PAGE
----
- On three occasions Atticus observes Aristide's eyes change to silver. When does this happen and what does it mean?
- What kind of person is Lady Claudia, Lucius Opimius' wife? Do you think her punishment fits her crime? Why or why not?
- Why do you think Lucius Opimius is killed? Who could be responsible for his death and why?
- As Atticus, his father, and Aristide prepare to leave for Greece, what two things are they unaware of that Lucius Opimius bequeathed to them? Do you think they ever find out? Why or why not?
- Look at the list of insights Atticus learns from Aristide (p. 98). What three do you think are the most important for living a satisfying life? Justify your answer.
- Part of the entertainment at Lucius Opimius' banquet was a play based on the story "Androcles and the Lion." Read this story at http://www.thefables.com/aesop.htm Compare it to the version written in Atticus' story. Design a mask that an actor might wear portraying Androcles or the Lion.
- Pick one of the following sayings and explain what it means.
"There's truth in wine." p. 71
"Time is a river." p. 154
"Vanity trumps reality." p. 61
"He seemed, like fine wine, to get better with age." p. 88
- What do the following terms mean?
Vestal virgins toga retiarius bestiarius trident marmoset
- Aristide tells Atticus the story of Spartacus, the Greek slave who led a revolt against the Roman Legion. Read more about Spartacus at http://www.vroma.org/~bmcmanus/spartacus.html then check out the 1960 film "Spartacus" on video. What did you learn? How is the film different from the information in Atticus and on the Web site?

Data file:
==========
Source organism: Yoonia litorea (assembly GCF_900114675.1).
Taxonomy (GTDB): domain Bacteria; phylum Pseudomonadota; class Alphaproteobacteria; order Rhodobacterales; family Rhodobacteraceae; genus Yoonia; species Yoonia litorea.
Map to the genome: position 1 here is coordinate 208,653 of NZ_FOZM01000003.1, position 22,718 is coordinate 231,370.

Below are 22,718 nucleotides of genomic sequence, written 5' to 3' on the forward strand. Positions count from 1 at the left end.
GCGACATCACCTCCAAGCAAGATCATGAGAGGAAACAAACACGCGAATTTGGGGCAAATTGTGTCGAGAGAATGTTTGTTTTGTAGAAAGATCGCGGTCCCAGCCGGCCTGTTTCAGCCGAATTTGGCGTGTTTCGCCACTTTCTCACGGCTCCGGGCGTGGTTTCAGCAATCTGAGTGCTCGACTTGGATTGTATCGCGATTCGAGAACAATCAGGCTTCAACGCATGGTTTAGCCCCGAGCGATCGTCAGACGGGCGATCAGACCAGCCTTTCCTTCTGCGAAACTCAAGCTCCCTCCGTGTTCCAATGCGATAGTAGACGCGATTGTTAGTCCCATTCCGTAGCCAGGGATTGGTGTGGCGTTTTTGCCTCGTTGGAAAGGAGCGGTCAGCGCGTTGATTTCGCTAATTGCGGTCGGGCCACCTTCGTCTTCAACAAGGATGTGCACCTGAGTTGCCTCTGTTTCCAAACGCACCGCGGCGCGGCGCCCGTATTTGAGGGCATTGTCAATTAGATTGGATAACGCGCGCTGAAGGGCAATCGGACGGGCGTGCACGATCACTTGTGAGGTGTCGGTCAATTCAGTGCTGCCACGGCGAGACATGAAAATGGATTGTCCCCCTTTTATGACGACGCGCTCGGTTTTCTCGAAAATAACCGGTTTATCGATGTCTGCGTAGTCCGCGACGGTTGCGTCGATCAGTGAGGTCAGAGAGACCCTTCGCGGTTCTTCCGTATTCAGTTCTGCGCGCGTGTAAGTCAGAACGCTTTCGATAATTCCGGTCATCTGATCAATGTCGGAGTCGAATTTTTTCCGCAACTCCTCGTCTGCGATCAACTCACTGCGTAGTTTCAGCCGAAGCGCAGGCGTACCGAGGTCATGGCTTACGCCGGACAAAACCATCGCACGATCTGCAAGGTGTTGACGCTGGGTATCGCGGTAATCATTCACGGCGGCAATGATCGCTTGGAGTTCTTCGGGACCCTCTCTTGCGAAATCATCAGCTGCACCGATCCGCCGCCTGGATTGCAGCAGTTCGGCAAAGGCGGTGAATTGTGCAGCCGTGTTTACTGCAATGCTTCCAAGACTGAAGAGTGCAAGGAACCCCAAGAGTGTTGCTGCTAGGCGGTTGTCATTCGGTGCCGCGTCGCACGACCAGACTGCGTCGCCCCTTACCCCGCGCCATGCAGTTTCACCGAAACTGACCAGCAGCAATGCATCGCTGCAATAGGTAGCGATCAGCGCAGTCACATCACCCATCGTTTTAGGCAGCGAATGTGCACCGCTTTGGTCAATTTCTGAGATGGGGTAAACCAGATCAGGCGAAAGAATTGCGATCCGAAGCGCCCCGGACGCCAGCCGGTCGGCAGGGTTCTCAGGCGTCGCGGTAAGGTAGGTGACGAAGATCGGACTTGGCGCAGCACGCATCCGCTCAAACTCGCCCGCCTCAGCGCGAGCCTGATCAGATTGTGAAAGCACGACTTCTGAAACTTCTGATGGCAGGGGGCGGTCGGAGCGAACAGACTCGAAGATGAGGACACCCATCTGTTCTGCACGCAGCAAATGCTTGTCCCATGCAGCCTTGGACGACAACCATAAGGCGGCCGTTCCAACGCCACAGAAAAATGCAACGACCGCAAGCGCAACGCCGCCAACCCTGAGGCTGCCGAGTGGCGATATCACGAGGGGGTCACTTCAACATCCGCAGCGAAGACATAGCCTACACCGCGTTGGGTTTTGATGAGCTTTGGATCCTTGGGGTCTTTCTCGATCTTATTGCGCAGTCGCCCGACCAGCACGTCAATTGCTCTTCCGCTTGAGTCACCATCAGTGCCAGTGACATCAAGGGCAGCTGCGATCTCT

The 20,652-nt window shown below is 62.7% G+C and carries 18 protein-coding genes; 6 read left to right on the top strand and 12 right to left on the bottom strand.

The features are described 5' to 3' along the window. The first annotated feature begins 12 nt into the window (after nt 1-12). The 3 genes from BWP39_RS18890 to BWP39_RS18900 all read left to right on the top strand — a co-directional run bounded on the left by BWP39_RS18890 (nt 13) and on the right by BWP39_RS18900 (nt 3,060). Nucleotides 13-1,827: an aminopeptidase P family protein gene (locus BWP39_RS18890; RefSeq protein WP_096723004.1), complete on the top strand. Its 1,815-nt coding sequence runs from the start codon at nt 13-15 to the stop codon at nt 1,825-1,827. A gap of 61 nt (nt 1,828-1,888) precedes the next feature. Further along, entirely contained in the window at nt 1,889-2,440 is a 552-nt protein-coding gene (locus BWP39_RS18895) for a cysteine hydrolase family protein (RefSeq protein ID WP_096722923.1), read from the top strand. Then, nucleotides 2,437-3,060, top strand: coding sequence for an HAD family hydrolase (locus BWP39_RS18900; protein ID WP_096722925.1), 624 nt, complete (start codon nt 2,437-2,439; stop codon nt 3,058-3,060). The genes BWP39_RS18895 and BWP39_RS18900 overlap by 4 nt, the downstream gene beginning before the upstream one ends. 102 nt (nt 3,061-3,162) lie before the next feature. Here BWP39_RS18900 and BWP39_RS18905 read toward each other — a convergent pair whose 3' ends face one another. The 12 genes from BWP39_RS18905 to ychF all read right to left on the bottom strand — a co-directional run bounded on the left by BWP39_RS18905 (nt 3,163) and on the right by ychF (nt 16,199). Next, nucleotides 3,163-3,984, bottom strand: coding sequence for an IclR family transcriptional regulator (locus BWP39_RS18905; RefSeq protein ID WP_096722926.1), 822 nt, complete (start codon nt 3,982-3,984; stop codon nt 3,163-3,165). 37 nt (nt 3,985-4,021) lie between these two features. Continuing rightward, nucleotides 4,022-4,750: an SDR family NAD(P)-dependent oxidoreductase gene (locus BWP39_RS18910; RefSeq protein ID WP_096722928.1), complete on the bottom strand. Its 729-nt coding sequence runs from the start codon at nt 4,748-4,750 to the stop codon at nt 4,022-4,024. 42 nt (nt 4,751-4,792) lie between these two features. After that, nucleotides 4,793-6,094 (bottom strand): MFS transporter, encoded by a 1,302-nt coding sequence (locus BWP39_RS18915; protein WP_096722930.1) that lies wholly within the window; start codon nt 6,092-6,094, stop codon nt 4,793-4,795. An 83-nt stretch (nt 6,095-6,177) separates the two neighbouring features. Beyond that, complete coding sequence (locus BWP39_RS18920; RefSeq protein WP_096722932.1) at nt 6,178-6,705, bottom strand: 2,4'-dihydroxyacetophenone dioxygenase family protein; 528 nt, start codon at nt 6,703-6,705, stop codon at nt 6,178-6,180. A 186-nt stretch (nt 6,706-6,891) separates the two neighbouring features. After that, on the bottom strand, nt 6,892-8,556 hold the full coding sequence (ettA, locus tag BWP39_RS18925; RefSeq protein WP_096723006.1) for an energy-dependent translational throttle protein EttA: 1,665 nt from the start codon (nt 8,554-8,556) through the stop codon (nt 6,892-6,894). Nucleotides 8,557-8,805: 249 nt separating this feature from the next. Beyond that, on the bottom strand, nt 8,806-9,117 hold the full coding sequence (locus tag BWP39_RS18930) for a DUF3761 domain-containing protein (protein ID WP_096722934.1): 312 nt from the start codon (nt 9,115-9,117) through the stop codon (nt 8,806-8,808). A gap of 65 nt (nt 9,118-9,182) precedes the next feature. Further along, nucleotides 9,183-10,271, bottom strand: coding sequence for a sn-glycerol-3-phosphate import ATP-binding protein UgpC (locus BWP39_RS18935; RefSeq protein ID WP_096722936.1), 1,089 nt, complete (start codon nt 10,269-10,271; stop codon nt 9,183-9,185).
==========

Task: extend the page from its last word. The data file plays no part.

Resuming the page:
An Interview with Barry Denenberg
Richard F. Abrahamson, Ph.D. & Eleanore S. Tyson, Ed.D.: You have often said you write as an excuse to do research. Since so much of your work has focused on 20th century characters and concerns from Elvis Presley to Nelson Mandela to the Vietnam War, was it harder to do the research for Atticus?
Barry Denenberg: Yes, it was much harder. The difficulty is that no matter how much research I do, I don't truly understand the times. There is a cultural distance that I think is impossible to bridge unless one spends a lifetime in a given subject area. I try and compensate by forcing myself to conceptualize the time philosophically as best I can — that is not bring 21st century cultural perspectives to bear on the story.
RFA & EST: The short 3–5 page chapters work beautifully in this book. They keep you turning the pages and wanting to read on. Why did you decide to adopt this structure?
BD: I don't know — the dream came to me first and that set a sort of poetic, epigrammatic tone that I felt was appropriate to the character.
RFA & EST: Is the character of Atticus based on a real person?
BD: No, but Atticus is my homage to the main character in To Kill a Mockingbird — aided by my daughter Emma's exquisite knowledge of Latin.
RFA & EST: After Atticus, who is your favorite character in the book? Why?